Investigating Shadows


Investigating Shadows — What do you notice about shadows at different times of the day?


  • Chalk (or lots of little sticks or other natural materials that won’t blow away)
  • An object to watch its shadow (or your can use yourself)
  • Paper (or your science journal)
  • Pencil 
  • Measuring tape or ruler
  • An adult or someone in your family to help

What to do:

  • Place your object in a spot outside first thing in the morning on a sunny day.  Be sure this object has plenty of space on all sides and will not be disturbed.  
    • Example spots where this can work:
      • The middle of a driveway
      • A field
      • Any area that gets a lot of sun and has lots of open space
    • If you are going to look at your own shadow, be sure you mark the spot you stand so you can return to this spot later.  Also, be sure you have someone trace or outline your shadow for you.
  • After you have placed your object, draw a line of chalk around the shadow or outline the shadow with sticks.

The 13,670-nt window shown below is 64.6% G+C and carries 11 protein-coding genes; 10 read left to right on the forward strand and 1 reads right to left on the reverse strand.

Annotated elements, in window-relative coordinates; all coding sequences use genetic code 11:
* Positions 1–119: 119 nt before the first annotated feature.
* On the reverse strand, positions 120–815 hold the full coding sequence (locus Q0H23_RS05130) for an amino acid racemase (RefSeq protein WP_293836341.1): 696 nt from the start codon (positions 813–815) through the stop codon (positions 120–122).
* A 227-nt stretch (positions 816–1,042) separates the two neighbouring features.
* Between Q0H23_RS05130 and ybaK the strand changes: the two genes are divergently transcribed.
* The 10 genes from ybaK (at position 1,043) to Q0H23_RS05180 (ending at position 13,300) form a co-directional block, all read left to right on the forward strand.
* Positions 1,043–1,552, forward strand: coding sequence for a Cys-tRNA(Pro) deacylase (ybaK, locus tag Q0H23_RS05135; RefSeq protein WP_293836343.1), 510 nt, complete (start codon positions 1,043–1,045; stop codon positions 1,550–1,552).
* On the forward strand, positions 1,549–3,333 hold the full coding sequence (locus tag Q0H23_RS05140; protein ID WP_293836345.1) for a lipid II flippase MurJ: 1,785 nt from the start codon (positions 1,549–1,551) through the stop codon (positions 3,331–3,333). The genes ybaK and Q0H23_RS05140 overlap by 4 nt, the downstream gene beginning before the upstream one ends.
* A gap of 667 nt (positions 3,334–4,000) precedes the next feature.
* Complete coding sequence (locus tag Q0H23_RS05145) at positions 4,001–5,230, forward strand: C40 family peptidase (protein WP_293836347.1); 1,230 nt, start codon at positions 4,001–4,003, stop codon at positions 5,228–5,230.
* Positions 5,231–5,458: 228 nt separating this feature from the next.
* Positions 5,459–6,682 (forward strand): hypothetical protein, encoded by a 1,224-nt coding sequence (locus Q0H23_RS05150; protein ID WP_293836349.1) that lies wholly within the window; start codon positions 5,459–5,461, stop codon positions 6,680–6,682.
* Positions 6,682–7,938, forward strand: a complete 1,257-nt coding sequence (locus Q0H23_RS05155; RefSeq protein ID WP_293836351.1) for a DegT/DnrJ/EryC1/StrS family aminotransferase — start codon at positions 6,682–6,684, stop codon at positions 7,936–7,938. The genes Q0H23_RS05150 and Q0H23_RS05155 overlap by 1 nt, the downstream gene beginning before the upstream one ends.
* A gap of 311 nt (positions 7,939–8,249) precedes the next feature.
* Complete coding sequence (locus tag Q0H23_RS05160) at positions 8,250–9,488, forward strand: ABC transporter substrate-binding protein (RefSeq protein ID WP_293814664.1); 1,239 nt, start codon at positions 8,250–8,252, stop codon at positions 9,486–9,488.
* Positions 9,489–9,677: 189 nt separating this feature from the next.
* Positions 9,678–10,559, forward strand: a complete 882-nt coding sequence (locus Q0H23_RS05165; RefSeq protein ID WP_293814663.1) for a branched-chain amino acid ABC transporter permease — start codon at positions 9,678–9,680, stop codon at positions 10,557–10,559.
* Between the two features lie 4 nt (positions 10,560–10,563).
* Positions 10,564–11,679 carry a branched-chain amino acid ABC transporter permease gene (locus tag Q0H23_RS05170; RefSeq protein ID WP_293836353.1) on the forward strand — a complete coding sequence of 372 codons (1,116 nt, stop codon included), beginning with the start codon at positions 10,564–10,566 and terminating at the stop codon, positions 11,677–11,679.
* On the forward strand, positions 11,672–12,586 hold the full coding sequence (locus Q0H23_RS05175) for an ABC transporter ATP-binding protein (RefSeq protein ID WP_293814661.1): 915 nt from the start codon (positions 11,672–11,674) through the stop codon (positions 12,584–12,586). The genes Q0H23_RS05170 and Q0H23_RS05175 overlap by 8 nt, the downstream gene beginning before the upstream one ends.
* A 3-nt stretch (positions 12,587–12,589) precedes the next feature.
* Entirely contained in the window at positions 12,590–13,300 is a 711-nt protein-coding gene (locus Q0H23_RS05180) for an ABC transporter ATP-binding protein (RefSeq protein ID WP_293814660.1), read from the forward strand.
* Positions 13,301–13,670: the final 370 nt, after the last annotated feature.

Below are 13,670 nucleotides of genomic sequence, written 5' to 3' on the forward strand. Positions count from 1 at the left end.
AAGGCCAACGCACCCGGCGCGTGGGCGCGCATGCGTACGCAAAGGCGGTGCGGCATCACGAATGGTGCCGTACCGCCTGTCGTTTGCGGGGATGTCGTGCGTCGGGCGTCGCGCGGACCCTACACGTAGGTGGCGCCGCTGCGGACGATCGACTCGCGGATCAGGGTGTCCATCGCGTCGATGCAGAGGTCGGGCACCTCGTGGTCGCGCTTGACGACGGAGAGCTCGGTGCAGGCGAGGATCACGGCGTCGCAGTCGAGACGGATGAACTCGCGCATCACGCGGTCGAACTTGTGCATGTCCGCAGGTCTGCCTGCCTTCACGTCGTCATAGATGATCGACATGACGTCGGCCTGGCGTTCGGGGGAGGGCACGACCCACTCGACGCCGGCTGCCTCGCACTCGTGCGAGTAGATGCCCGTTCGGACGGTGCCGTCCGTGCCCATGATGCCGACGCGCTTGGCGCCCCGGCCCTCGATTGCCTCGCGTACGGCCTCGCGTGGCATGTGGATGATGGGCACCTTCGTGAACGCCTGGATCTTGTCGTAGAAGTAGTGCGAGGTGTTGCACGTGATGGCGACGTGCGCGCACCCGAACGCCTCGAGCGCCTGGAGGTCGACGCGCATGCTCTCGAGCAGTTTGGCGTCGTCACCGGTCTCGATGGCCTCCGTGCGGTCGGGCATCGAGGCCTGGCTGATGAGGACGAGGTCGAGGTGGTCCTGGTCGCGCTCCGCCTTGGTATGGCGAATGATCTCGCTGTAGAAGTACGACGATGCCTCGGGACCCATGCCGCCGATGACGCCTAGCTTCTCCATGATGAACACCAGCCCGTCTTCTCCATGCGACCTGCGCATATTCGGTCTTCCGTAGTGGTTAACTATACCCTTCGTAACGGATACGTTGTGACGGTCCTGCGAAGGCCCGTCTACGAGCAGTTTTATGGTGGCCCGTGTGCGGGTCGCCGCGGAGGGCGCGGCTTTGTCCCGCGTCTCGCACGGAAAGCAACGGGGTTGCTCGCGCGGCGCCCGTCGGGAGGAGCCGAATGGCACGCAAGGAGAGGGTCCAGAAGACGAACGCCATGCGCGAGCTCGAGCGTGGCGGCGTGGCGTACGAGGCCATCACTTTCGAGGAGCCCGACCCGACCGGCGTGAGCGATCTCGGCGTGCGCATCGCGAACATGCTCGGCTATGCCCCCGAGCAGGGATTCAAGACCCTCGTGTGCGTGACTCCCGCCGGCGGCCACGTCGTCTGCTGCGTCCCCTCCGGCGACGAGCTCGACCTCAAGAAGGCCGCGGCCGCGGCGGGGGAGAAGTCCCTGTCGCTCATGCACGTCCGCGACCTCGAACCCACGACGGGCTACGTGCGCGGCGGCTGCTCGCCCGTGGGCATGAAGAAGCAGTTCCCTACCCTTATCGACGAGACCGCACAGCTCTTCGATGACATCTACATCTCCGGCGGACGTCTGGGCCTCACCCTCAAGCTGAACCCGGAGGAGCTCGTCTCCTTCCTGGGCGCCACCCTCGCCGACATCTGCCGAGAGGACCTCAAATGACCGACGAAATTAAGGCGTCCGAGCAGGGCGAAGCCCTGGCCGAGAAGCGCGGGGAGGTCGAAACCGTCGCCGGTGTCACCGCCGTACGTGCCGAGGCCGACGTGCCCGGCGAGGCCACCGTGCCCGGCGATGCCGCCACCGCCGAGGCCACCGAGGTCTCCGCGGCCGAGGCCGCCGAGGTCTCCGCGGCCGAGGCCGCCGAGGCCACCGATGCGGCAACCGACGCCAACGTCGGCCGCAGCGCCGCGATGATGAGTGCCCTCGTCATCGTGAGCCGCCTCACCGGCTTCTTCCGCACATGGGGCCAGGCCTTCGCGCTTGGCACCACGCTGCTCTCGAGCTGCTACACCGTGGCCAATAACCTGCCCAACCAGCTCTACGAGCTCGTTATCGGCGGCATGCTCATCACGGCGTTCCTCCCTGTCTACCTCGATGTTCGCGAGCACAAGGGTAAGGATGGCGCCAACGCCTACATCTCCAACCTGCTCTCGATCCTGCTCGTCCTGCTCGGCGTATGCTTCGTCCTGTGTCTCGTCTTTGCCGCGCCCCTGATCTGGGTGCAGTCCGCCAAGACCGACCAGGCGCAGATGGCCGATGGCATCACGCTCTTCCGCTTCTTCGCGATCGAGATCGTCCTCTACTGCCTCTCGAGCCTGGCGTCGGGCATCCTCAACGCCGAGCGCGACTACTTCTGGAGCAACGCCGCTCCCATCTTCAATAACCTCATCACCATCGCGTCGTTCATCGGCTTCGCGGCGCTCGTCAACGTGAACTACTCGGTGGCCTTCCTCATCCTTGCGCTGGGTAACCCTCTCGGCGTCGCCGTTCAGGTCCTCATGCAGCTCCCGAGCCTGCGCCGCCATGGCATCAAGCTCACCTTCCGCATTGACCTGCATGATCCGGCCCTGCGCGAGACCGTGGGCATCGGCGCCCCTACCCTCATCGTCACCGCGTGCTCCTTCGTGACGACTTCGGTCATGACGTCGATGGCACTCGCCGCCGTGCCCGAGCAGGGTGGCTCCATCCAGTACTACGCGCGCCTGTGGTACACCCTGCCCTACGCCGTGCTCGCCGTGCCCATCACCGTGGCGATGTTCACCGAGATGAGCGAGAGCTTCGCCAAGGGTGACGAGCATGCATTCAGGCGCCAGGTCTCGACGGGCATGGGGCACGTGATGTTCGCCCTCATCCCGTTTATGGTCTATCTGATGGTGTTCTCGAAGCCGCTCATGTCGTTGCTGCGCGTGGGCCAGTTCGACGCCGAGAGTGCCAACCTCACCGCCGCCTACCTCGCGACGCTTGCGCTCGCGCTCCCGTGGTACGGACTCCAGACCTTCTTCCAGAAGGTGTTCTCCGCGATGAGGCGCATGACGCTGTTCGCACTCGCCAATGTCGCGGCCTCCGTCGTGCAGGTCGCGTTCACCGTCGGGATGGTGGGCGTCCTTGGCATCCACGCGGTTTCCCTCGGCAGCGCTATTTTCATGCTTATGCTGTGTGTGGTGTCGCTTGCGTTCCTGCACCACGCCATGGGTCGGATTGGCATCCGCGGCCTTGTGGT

• Draw what you see in your science journal
      • Label your drawing and include any important aspects:

  • Time of day
  • Location of the sun (direction and reference points, like a landmark)
  • Direction of the shadow
    • You can use the compass on a smartphone if you have access to one or an actual compass if you know how to use one (or if someone at home can teach you how to use one)
  • Length of shadow (to the nearest inch)
  • Come back to your object every hour, 5 more times.  This means you will come out and look at the shadow 6 total times.  
    • Repeat the same steps in your science journal each time
  • After you have collected all of your data, create a graph that shows your information.  Set up your graph like this:
  • Lastly, write a paragraph that explains what you have noticed.  Don’t forget to provide evidence in your statement!
  • Here are some ideas that you can write about:
    • What did you notice?
    • What have you discovered?
    • What do you know about shadows based on what your data shows?
    • What conclusions can you make about shadows based on what you completed in your experiment?
    • How do you know this happens?
    • What predictions can you make now about shadows?
  • Post your results on Facebook and tag us @VINS.VT!

Contact with questions or comments.